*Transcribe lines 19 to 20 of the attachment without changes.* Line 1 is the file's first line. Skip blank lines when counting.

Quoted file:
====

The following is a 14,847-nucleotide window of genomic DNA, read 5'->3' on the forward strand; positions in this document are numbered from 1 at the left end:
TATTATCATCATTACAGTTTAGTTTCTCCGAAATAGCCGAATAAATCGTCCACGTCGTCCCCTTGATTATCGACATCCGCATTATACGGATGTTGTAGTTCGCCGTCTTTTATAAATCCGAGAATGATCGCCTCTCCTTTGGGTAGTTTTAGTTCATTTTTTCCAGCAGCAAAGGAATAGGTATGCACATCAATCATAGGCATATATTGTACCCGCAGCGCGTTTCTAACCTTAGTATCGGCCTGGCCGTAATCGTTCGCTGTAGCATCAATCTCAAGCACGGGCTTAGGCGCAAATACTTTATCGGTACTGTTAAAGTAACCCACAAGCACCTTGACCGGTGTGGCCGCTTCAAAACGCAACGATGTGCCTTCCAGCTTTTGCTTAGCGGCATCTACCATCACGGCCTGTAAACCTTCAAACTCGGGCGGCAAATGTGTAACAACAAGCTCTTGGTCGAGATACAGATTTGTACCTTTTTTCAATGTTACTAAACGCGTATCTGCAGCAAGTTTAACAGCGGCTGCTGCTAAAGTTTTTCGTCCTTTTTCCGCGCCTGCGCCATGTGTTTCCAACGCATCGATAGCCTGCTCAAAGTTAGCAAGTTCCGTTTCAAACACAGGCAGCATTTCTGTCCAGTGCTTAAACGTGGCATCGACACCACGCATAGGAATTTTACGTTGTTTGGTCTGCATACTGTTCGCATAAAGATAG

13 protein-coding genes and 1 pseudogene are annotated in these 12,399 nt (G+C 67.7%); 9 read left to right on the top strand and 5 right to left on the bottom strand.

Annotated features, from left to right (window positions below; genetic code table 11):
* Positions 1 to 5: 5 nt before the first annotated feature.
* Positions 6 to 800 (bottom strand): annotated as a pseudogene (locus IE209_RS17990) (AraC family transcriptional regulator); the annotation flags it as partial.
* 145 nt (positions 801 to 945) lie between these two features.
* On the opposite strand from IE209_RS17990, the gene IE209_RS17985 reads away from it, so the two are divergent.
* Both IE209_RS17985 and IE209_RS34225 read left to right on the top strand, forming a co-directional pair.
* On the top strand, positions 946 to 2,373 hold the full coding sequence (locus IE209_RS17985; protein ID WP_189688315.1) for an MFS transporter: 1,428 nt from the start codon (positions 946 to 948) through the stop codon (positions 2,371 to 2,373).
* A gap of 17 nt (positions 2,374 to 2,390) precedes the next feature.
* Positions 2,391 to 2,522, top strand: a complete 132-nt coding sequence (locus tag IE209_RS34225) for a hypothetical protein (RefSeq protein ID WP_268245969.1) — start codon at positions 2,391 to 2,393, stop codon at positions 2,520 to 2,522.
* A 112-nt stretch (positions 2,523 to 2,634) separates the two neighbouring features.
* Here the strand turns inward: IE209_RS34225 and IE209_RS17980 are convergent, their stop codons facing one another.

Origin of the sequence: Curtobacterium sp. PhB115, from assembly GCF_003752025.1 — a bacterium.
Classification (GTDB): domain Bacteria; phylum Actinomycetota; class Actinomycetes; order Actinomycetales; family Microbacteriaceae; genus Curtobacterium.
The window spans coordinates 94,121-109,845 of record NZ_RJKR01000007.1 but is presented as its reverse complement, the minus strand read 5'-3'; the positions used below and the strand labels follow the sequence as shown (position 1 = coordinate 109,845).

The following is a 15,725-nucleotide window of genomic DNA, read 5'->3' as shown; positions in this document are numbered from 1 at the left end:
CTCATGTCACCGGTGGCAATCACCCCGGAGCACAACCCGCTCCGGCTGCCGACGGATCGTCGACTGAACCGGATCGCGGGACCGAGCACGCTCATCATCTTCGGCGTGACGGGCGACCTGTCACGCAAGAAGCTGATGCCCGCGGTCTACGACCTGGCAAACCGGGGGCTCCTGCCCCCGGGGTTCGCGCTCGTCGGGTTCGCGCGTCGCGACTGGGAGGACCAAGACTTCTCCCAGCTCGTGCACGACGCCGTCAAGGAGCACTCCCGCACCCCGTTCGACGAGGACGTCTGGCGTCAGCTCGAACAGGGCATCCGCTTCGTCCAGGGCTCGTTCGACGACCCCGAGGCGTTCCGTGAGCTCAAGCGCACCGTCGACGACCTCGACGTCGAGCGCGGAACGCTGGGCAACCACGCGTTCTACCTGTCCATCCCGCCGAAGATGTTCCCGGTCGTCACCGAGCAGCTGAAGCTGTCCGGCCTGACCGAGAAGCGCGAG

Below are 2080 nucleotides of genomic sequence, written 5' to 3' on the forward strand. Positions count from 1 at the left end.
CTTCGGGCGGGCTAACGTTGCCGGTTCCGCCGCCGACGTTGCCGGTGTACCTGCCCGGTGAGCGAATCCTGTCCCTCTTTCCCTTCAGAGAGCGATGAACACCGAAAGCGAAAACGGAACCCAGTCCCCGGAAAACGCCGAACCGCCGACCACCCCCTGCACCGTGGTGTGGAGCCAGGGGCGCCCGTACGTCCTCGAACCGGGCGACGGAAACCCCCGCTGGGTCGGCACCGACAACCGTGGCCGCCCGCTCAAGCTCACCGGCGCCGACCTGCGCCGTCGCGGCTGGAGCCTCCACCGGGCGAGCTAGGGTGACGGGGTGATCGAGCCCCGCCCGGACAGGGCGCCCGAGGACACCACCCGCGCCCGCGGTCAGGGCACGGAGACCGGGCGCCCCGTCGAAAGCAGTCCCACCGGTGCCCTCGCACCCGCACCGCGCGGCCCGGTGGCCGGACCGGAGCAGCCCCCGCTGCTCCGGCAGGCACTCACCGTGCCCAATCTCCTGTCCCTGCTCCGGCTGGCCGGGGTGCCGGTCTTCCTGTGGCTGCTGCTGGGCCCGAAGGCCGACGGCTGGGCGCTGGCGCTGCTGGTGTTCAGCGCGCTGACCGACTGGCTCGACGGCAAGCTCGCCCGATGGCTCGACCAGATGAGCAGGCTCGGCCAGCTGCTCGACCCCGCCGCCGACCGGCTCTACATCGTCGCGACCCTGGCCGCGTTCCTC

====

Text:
CTCATGTCACCGGTGGCAATCACCCCGGAGCACAACCCGCTCCGGCTGCCGACGGATCGTCGACTGAACCGGATCGCGGGACCGAGCACGCTCATCATCTTCGGCGTGACGGGCGACCTGTCACGCAAGAAGCTGATGCCCGCGGTCTACGACCTGGCAAACCGGGGGCTCCTGCCCCCGGGGTTCGCGCTCGTCGGGTTCGCGCGTCGCGACTGGGAGGACCAAGACTTCTCCCAGCTCGTGCACGACGCCGTCAAGGAGCACTCCCGCACCCCGTTCGACGAGGACGTCTGGCGTCAGCTCGAACAGGGCATCCGCTTCGTCCAGGGCTCGTTCGACGACCCCGAGGCGTTCCGTGAGCTCAAGCGCACCGTCGACGACCTCGACGTCGAGCGCGGAACGCTGGGCAACCACGCGTTCTACCTGTCCATCCCGCCGAAGATGTTCCCGGTCGTCACCGAGCAGCTGAAGCTGTCCGGCCTGACCGAGAAGCGCGAG

Below are 2080 nucleotides of genomic sequence, written 5' to 3' on the forward strand. Positions count from 1 at the left end.